As we finish up our series on Biblical Rest, we hope that you have found time to reflect on these characteristics of rest and put them into practice in your own life. Jesus’ command to rest is not something to be brushed aside- it is an integral part of the Christian life. If you haven’t read parts one and two of the series, you can find them here and here. If you have, read on to discover the final two characteristics of rest in this series.
Characteristic #5: Be Alert to Your Weaknesses!
“…‘Come aside by yourselves to a deserted place and rest a while.’
If you’re reading quickly, your eye may miss that little phrase “a while.” Why do you think Jesus gives this short description of their rest? This word in Greek means “a little while” or “a short time.” It functions as a qualifier to duration of their rest. The only other time that Mark uses the word “rest” is in Mark 14, where Jesus labors in the Garden of Gethsemane before His betrayal while the disciples were resting. Jesus comes to them a third time and says to them, “Are you still sleeping and resting?” In other words, they were resting longer than they should have been. Mark may be suggesting here in a subtle manner that the disciples tend to rest too much. Thus, Jesus may be qualifying for them the duration of their rest – “a short while.” This qualification suggests that weaknesses – both for the disciples and Christians today – uniquely become a factor during times of rest. A time of intentional rest from the hubbub of life and ministry should alert a wise person to ways they may struggle while they rest.
Resting too long equals laziness! Not resting enough equals weariness, impatience, and burn out. Both postures are an abuse of biblical rest and likely open up a believer to temptation and sin. Characteristic #5 of biblical rest suggests that one should enter a season of rest wisely and in an alert manner.
Characteristic #6: Be Ready for God to Work in and through You!
“. . . But the multitudes saw them departing . . . . And Jesus, when He came out, saw a great multitude and was moved with compassion for them” (6:33-34).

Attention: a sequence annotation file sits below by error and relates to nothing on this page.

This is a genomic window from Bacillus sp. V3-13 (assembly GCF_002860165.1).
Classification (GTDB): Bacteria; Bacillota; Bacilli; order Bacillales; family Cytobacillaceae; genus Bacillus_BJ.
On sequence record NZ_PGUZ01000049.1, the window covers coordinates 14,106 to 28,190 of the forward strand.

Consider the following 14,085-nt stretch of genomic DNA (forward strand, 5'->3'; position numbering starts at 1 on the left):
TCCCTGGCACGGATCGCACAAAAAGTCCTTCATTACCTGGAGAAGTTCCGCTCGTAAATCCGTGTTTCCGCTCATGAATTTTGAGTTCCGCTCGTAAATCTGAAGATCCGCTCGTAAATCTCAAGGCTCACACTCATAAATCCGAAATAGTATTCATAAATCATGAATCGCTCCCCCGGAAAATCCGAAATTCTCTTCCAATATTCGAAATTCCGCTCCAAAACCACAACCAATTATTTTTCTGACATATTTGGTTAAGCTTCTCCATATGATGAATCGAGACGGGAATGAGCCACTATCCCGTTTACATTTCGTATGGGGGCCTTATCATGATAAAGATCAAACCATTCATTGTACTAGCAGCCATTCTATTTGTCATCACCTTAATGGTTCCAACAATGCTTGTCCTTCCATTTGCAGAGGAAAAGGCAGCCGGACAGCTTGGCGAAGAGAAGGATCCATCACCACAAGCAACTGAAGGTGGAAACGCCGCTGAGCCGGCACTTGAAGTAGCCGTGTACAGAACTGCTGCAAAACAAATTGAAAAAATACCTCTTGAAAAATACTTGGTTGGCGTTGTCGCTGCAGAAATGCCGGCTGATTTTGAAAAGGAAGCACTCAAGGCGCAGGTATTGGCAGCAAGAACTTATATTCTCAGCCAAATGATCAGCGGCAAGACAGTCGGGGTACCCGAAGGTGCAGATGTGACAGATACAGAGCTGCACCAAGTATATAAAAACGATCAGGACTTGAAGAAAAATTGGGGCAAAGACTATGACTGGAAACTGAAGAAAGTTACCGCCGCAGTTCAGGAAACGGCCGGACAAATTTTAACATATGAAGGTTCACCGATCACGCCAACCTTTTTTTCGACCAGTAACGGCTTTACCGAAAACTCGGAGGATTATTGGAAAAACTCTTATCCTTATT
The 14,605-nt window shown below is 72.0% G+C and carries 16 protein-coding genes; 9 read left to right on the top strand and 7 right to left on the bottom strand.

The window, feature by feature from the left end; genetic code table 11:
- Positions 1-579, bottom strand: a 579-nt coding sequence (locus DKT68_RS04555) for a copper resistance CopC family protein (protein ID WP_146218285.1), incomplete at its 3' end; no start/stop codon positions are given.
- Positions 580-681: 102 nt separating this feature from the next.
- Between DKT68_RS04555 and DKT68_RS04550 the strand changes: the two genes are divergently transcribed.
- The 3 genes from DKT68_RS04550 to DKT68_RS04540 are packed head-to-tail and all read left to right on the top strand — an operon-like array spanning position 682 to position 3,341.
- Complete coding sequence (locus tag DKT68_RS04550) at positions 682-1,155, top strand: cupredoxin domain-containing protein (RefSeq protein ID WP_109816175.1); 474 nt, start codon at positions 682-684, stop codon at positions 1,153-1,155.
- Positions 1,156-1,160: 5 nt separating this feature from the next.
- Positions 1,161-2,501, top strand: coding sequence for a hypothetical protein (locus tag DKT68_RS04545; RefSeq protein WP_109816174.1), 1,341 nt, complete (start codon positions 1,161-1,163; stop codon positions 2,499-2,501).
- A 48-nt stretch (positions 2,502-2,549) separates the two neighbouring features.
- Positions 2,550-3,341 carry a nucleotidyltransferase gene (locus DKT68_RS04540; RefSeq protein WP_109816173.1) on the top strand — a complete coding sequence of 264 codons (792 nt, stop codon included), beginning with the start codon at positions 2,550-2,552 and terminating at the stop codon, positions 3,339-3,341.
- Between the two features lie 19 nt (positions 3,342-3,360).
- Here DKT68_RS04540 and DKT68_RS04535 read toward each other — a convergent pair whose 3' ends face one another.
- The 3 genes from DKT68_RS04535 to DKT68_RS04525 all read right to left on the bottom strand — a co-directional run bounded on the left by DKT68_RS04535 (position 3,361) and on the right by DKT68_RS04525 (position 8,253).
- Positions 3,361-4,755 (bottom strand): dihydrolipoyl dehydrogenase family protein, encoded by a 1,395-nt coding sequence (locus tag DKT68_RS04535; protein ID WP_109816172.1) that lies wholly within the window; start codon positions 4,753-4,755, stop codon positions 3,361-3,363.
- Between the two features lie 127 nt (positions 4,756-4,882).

Ironically, this passage in Mark 6 is not primarily about rest. Jesus’ teaching about rest, although important, serves as a footnote to the main purpose of the section, which is to transition the narrative to Jesus’ miracles of the feeding of the 5,000 (“did not even have time to eat,” v. 34) and His walking on water (v. 45) – two of the major miracles surrounding Jesus’ ministry. These miracles uniquely emphasized both the power/identity of Jesus AND exposed the weakness/immaturity of the disciples. As a result, the reader’s perception of the disciples is diminished and the perception of Jesus is elevated! Characteristic #6 of biblical rest suggests that God was not done working in and through the disciples when they returned from their previous ministry season. In fact, the group never made it to their desolate place of rest before the multitude raced ahead and met them (v. 33). Significantly, Jesus modeled this mature ministry mentality about rest, as he had compassion on the multitude and taught them, despite their previously planned rest from the masses.
The final characteristic of biblical rest that Jesus modeled was for His followers to be ready always for opportunities to minister – even during planned and intentional seasons of rest.
Left unchecked, the follower of Jesus can experience the heartbreak of burnout in personal and in ministry life. Three short verse in Mark 6 describe six characteristics about rest and invite the busy Christian – whether new to the faith or a seasoned follower of Jesus – to evaluate whether and how they are resting. Each characteristic begs a pointed question to consider in conclusion:
1. Are you submitting to Jesus’ authority seen in His command to rest?
2. When you rest, how are you going to process what God is doing in and through you?
3. When you rest, what people will you allow into your life to refresh and refocus you?
4. When you rest, when are you going to get alone with God in silence and in prayer?
5. When you rest, what weaknesses may distract you from quality, biblical rest?
6. When you rest, are you alert to unexpected opportunities God may bring your way?
Consider these questions well as you attempt to follow Jesus – both in your obedience to His command to labor for Him AND in your obedience to His command to rest from that labor.
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